Online platforms can play a major role in how businesses are viewed by the general public. Reviews and statements posted on these online platforms can have an important role in shaping the views and opinions of both current and prospective customers.
Businesses can take a huge hit if poor reviews or defamatory statements are being posted online regarding its services or products. Because of the anonymity of social media and review sites, it is quite difficult for business operators to gauge the authenticity of a review, and can be even more difficult to have the review removed if it is not truthful.
Currently, most online platforms do not have systems in place to verify the validity of reviews, or the identity of the individual posting such statements. Despite this, there are an increasing number of rulings in the Courts punishing individuals for posting defamatory reviews, and for platforms like Google to identify such people.
There are now a number of instances where a person posting defamatory statements online have been sued by the victim. The Federal Court recently issued an order which compelled Google to identify the user who posted defamatory reviews against a practicing dentist in Melbourne.
The Federal Court ordered that Google must produce documents to assist with identifying the user defaming the dentist. This includes names, contact details, location data and any IP addresses that are stored on the reviewers account.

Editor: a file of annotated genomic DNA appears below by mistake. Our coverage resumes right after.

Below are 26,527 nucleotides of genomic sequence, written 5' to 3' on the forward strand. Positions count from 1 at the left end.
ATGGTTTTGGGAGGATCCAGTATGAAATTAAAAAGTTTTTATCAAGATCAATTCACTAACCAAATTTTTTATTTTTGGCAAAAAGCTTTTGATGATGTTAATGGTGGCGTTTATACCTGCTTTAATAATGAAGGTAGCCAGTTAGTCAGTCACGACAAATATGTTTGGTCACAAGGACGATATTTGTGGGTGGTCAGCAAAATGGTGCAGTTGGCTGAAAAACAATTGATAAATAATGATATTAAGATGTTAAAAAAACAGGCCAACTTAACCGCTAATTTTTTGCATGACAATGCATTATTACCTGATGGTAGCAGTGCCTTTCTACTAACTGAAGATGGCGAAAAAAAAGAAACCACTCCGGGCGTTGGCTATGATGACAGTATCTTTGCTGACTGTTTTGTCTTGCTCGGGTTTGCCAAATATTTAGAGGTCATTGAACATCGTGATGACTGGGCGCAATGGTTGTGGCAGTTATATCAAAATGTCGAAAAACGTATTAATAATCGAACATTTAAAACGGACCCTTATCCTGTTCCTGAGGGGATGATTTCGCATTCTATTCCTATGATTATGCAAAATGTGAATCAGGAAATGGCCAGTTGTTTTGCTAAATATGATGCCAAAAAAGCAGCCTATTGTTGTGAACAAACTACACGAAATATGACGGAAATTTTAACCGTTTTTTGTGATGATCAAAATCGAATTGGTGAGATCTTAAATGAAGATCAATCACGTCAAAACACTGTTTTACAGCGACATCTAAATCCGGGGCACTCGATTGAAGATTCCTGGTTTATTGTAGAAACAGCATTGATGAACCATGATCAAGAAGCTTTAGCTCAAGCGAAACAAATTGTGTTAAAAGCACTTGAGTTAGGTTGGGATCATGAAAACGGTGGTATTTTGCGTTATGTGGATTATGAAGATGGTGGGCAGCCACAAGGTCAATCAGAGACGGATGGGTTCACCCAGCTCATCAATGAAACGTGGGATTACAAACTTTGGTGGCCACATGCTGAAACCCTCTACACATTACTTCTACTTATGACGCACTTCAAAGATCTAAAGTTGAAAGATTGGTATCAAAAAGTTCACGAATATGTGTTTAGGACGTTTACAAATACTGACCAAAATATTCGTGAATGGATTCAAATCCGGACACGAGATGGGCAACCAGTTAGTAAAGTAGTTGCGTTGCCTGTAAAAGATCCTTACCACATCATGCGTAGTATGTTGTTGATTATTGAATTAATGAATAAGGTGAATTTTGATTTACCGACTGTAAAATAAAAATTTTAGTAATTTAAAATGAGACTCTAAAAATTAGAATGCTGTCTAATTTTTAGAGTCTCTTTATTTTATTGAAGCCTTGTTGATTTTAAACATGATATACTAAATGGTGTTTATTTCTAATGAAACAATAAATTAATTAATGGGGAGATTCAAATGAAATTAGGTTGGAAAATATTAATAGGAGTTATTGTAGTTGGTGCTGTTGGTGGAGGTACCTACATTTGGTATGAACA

In another recent case, a defamation suit was lodged against a user who posted three negative reviews online using pseudonyms against Gordon Cheng, an Adelaide-based lawyer, despite never having retained him on any legal matters. The reviews were posted both in English and Chinese languages, gaining an estimated 800 views per month while the review was live.
Mr Cheng claimed that he lost around 80 percent of his clients as well as suffered significant damage to his reputation because of the negative reviews. The Adelaide Supreme Court found that the false reviews caused significant distress to Mr Cheng’s business. After reviewing the findings, the Court awarded Mr Cheng $550,000 for lost income and goodwill, $100,000 for general damages arising from the distress caused and $100,000 for aggravated damages, along with the defendant having to pay Cheng’s legal costs.
These are just two examples of the seemingly changing tide against false negative reviews being posted online, with increasing pressure for companies like Google and Facebook to institute policies monitoring the identity and validity of user posted reviews.
If you believe your business has been unfairly targeted by false online reviews, contact WMD Law on (02) 9525 8688 for assistance.